Will 2015 be the year that free social media marketing disappears in favour of paid amplification? Social media expert Chris Bishop, founder of digital media agency 7thingsmedia, believes the writing is on the wall for free social media.
Bishop’s reasoning comes hot on the heels of Snapchat’s recent declaration that it will charge $750k (£494k) for disappearing advertising content on its platform, a move which resulted, he claims, in “mass shock” amongst marketing directors. The fact that Snapchat believes that a six-figure fee is warranted strongly implies that the trials it’s conducted with big brands such as Samsung, MacDonalds and Macys have at least been perceived to drive significant social value to each of them.
The implication is quite a disruptive one: traditionally overlooked by marketing directors, suddenly the social channel looks about to require management by staff who have the same calibre as those managing top drawer advertising such as TV and out of home.
It’s no secret that vast social platforms like Twitter, Facebook, BuzzFeed and Snapchat will be pushing forward with new ways to monetise their huge user base and data pools. Facebook alone has 1.35 billion active monthly users and 74 per cent of internet users are registered with a social media platform. You don’t need to be a mathematical prodigy to work out that that’s a lot of people and data.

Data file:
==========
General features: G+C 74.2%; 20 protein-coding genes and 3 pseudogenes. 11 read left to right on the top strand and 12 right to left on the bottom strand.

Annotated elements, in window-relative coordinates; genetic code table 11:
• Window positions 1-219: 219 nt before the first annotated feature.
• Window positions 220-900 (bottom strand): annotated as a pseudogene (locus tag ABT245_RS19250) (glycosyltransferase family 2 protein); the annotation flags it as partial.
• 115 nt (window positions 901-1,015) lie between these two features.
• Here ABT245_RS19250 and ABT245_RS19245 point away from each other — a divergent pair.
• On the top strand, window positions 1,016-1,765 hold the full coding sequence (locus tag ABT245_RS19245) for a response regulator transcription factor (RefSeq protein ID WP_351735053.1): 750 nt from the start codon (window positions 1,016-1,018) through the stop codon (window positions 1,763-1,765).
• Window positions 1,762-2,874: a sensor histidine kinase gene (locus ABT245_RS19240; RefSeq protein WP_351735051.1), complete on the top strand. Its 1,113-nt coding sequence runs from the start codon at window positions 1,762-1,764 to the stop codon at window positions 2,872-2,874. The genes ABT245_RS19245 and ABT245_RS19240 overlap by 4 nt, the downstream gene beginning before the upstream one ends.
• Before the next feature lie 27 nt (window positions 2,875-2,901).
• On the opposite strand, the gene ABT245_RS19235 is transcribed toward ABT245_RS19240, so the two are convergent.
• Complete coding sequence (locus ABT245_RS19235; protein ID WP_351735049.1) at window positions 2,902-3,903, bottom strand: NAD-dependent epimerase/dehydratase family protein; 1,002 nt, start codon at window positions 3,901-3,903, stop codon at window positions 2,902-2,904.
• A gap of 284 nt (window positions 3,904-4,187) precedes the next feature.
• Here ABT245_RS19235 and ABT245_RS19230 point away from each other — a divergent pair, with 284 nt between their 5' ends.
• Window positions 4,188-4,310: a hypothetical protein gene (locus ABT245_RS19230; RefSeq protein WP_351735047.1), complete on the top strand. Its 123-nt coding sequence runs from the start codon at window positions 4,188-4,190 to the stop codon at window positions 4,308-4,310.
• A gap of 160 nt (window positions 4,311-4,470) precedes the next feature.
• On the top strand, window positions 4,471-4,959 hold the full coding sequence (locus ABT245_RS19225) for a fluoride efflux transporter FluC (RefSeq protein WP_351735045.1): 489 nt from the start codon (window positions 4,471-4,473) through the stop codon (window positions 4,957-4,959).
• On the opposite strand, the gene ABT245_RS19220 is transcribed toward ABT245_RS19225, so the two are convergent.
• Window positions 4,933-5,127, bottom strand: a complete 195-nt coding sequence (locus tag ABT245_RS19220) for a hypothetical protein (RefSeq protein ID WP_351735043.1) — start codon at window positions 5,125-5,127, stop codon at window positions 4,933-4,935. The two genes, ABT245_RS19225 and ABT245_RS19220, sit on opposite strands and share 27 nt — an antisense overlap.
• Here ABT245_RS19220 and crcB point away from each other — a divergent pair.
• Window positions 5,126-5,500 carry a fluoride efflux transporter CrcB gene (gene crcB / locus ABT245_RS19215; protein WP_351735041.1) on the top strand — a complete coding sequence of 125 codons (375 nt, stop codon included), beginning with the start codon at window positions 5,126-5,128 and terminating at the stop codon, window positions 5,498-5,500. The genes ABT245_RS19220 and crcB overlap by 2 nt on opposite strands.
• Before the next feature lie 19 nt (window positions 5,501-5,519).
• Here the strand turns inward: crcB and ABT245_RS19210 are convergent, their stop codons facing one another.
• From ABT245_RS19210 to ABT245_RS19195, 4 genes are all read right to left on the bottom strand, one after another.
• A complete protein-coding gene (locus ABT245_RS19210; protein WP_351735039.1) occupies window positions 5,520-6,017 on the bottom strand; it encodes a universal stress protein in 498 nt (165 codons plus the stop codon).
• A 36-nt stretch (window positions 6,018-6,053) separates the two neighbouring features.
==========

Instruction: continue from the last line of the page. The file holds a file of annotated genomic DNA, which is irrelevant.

With Twitter joining ranks with Facebook and altering it algorithms to show relevant instead of linear content, brands relying on organic reach can expect to see their efforts crippled. As Bishop puts it in his Econsultancy blog post:
“Paid social, therefore becomes the only avenue for a brand to reach its unique audience. Further than this, Facebook re-launched the atlas software originally created by Microsoft. This technology enables cross-platform tracking by overcoming the cookie issue.
With more precise attribution tracking, social media will be able to prove its worth more than ever, the cost for qualified traffic will increase with aggressive CPC, CPM or even CPA models.”
Once the preserve of graduates and interns, social media management is going to require more seasoned hands at the helm and, according to Bishop, it’s going to require more than one person alone. And marketing budgets, he thinks, will need to have paid advancement locked down.
It’s going to be an interesting year.